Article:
Hundreds have marched in Hollywood to show their support of victims of sexual assault and harassment - as inspired by the #MeToo social media campaign.
The march follows a wave of assault and harassment allegations against public figures, from Hollywood to the heart of British parliament. The starting gun for the revelations was set off by women speaking out about the movie mogul Harvey Weinstein.
The demonstrators, who were mostly women, started on Hollywood Boulevard and walked along the "Walk of Fame" to CNN's headquarters.
Tara McNamarra, 21, of Los Angeles, told Reuters news agency that the march felt cleansing after years of not being taken seriously about abuse.
"I've been sexually assaulted multiple times throughout my life," she said. "It's affected me in every aspect of my life."
She said the march was cleansing after years of not being taken seriously about having been abused.
Women made up a majority of the crowd, although men made a strong showing of support.
The #MeToo march and rally followed a relentless series of accusations by men and women who said they were victimised by high-powered figures in the entertainment industry. But marchers said they also represented men and women who had been sexually abused as children and in other situations.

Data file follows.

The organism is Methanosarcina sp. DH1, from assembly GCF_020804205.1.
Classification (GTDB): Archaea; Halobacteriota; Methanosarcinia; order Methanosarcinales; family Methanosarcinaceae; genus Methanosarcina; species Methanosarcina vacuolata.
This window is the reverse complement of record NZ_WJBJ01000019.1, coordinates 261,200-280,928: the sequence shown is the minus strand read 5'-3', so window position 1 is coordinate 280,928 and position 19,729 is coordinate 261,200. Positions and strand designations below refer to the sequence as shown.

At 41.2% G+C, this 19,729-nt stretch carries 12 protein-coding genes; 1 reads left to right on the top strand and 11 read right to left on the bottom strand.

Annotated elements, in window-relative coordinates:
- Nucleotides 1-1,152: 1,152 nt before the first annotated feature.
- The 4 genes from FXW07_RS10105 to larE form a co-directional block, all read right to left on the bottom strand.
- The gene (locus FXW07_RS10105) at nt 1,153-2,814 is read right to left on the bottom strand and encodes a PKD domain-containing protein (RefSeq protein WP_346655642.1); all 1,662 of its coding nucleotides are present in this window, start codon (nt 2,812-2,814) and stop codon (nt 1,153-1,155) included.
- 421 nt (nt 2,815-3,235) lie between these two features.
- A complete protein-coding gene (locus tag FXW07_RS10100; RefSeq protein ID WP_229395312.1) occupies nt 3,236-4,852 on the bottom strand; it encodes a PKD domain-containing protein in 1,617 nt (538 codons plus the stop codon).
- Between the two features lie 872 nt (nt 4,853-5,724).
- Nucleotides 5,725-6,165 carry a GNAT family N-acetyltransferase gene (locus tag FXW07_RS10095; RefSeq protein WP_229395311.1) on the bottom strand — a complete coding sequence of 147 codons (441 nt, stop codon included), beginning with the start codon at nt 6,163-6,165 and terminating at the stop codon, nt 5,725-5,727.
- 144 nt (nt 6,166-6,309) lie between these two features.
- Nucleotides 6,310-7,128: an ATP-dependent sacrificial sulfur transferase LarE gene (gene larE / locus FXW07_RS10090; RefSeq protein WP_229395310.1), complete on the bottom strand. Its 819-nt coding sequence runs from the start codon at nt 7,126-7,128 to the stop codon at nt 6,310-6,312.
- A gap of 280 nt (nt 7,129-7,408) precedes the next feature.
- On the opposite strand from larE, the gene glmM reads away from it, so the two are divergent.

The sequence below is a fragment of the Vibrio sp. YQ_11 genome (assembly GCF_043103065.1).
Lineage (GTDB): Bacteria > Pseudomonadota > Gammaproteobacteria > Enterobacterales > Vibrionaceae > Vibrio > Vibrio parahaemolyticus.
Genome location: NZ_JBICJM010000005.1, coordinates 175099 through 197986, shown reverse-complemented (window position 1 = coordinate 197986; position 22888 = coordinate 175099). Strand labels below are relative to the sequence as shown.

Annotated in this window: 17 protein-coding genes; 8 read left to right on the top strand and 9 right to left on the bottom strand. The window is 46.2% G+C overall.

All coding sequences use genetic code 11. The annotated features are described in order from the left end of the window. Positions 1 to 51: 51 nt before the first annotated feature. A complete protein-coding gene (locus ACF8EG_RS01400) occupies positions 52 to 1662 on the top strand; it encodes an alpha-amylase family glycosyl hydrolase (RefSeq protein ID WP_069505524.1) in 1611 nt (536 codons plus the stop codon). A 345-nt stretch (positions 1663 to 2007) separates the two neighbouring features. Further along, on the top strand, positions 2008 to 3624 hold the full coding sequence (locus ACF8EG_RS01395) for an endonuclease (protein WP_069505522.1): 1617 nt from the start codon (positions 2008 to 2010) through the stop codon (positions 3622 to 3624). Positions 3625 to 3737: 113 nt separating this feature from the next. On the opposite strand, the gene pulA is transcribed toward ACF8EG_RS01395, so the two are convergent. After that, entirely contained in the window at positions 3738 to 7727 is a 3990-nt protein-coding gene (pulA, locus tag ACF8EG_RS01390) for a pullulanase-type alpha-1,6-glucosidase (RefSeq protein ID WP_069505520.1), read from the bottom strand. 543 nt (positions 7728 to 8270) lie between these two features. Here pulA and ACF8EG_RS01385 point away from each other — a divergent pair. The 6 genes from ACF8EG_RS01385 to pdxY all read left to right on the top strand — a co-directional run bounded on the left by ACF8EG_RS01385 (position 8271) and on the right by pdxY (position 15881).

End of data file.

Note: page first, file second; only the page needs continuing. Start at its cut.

Steven Murphy, 51, of Los Angeles, said he regularly witnessed sexual harassment while working as an accountant in the healthcare industry.
“I’ve had personal experiences of friends, of co-workers who were harassed, and nothing ever came of it,” Murphy said. “They were made out to be the guilty ones. They were pressured and harassed by the company for speaking out against assault and sexual harassment in the workplace.”
The marchers started at the corner of Hollywood Boulevard and Highland Avenue, walking along the noted “Walk of Fame” until they reached the Los Angeles headquarters of news network CNN at Sunset and Cahuenga Boulevards.
Along the way, participants noted the stars of actors and producers accused of sexual harassment.
The allegations have inspired an online campaign, tagged #MeToo, that has encouraged men and women in all walks of life to reveal their own experiences with sexual harassment and assault, often years after they occurred.
Among the most recent allegations, five women detailed sexual misconduct accusations against Emmy-winning comedian Louis C.K. in The New York Times on Thursday. He admitted to the misconduct alleged against him in a statement on Friday and apologised for his actions.
More than 50 women have said that Hollywood producer Harvey Weinstein sexually harassed or assaulted them over the past three decades. Mr Weinstein has denied having non-consensual sex with anyone.